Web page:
The father of presuppositional apologetics
Cornelius Van Til (1895-1987) revolutionized the world of apologetics. A 20th -century philosopher and theologian, Van Til attended Princeton Theological Seminary, wherein he received his ThM in 1925 and subsequently his Ph.D. in philosophy in 1927.
Shortly after receiving his Ph.D., the seeds of Van Til’s presuppositional apologetic were already evident. In two issues of the Princeton Theological Review (1927 & 1929), Van Til reviews two authors – Alfred North Whitehead and Hermann Bavinck. Within these reviews, we most prominently see Van Til’s treatment of analyzing opposing presuppositions, the impossibility of neutrality between the Christian and non-Christian, and arguing that Christian theism is the only viable alternative to autonomy.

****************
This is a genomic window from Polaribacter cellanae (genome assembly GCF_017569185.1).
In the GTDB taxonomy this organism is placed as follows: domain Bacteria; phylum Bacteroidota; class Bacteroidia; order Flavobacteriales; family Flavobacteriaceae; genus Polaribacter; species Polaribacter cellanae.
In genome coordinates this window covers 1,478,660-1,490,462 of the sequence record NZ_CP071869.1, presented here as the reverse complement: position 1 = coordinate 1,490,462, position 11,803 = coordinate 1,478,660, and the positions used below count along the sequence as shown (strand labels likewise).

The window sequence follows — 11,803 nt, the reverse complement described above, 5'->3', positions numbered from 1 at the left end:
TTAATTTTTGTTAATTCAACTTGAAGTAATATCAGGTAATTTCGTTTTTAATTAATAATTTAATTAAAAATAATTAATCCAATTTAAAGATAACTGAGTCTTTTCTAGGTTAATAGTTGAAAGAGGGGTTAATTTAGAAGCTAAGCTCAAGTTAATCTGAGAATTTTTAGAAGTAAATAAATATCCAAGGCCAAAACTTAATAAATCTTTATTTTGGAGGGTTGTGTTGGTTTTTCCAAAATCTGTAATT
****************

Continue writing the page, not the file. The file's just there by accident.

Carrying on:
His apologetic had thus evolved and matured even more into what it is known as today. Crucial to Van Til’s apologetic is the acknowledgment—contrary to the classical and evidential methods—that neutrality is both impossible and immoral. It does not proceed from a neutral position wherein the Christian’s beliefs are forfeited to appease the non-Christian opponent for the sake of pretended open-mindedness.